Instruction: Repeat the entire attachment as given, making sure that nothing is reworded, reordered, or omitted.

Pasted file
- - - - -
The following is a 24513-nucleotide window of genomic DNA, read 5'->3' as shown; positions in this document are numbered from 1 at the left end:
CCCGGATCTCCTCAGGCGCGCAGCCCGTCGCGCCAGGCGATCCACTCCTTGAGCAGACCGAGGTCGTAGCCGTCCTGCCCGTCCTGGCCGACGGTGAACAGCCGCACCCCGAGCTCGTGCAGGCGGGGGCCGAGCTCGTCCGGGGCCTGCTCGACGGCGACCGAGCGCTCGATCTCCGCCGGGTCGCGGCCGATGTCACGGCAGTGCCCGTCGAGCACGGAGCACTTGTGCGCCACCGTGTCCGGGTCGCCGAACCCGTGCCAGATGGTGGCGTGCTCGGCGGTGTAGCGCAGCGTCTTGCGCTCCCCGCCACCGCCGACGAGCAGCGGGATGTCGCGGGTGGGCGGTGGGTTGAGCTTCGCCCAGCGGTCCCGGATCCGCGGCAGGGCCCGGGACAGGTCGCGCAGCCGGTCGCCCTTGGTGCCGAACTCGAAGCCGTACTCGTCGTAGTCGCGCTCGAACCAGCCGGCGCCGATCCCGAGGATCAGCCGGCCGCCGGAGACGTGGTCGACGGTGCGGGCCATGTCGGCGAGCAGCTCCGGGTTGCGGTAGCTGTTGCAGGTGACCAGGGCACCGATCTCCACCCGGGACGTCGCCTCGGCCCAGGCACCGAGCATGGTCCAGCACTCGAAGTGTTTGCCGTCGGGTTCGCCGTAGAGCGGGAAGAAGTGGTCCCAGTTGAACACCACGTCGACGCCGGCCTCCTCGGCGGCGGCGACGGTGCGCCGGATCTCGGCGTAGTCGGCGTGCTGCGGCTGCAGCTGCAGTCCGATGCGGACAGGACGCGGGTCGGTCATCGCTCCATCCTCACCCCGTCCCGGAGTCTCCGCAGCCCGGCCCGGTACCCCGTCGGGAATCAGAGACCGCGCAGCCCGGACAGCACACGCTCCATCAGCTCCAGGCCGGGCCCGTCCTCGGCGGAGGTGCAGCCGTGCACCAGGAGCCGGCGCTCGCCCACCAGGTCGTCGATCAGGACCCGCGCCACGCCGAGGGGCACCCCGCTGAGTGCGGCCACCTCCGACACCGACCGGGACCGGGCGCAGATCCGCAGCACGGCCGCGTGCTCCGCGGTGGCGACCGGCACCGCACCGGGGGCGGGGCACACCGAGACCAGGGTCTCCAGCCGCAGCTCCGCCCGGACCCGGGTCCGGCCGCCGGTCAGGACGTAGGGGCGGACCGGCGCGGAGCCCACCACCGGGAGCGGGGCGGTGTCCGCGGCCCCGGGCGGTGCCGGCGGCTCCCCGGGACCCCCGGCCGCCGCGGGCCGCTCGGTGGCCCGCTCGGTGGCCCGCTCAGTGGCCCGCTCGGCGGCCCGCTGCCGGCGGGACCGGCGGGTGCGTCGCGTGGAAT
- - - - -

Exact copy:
The following is a 24513-nucleotide window of genomic DNA, read 5'->3' as shown; positions in this document are numbered from 1 at the left end:
CCCGGATCTCCTCAGGCGCGCAGCCCGTCGCGCCAGGCGATCCACTCCTTGAGCAGACCGAGGTCGTAGCCGTCCTGCCCGTCCTGGCCGACGGTGAACAGCCGCACCCCGAGCTCGTGCAGGCGGGGGCCGAGCTCGTCCGGGGCCTGCTCGACGGCGACCGAGCGCTCGATCTCCGCCGGGTCGCGGCCGATGTCACGGCAGTGCCCGTCGAGCACGGAGCACTTGTGCGCCACCGTGTCCGGGTCGCCGAACCCGTGCCAGATGGTGGCGTGCTCGGCGGTGTAGCGCAGCGTCTTGCGCTCCCCGCCACCGCCGACGAGCAGCGGGATGTCGCGGGTGGGCGGTGGGTTGAGCTTCGCCCAGCGGTCCCGGATCCGCGGCAGGGCCCGGGACAGGTCGCGCAGCCGGTCGCCCTTGGTGCCGAACTCGAAGCCGTACTCGTCGTAGTCGCGCTCGAACCAGCCGGCGCCGATCCCGAGGATCAGCCGGCCGCCGGAGACGTGGTCGACGGTGCGGGCCATGTCGGCGAGCAGCTCCGGGTTGCGGTAGCTGTTGCAGGTGACCAGGGCACCGATCTCCACCCGGGACGTCGCCTCGGCCCAGGCACCGAGCATGGTCCAGCACTCGAAGTGTTTGCCGTCGGGTTCGCCGTAGAGCGGGAAGAAGTGGTCCCAGTTGAACACCACGTCGACGCCGGCCTCCTCGGCGGCGGCGACGGTGCGCCGGATCTCGGCGTAGTCGGCGTGCTGCGGCTGCAGCTGCAGTCCGATGCGGACAGGACGCGGGTCGGTCATCGCTCCATCCTCACCCCGTCCCGGAGTCTCCGCAGCCCGGCCCGGTACCCCGTCGGGAATCAGAGACCGCGCAGCCCGGACAGCACACGCTCCATCAGCTCCAGGCCGGGCCCGTCCTCGGCGGAGGTGCAGCCGTGCACCAGGAGCCGGCGCTCGCCCACCAGGTCGTCGATCAGGACCCGCGCCACGCCGAGGGGCACCCCGCTGAGTGCGGCCACCTCCGACACCGACCGGGACCGGGCGCAGATCCGCAGCACGGCCGCGTGCTCCGCGGTGGCGACCGGCACCGCACCGGGGGCGGGGCACACCGAGACCAGGGTCTCCAGCCGCAGCTCCGCCCGGACCCGGGTCCGGCCGCCGGTCAGGACGTAGGGGCGGACCGGCGCGGAGCCCACCACCGGGAGCGGGGCGGTGTCCGCGGCCCCGGGCGGTGCCGGCGGCTCCCCGGGACCCCCGGCCGCCGCGGGCCGCTCGGTGGCCCGCTCGGTGGCCCGCTCAGTGGCCCGCTCGGCGGCCCGCTGCCGGCGGGACCGGCGGGTGCGTCGCGTGGAAT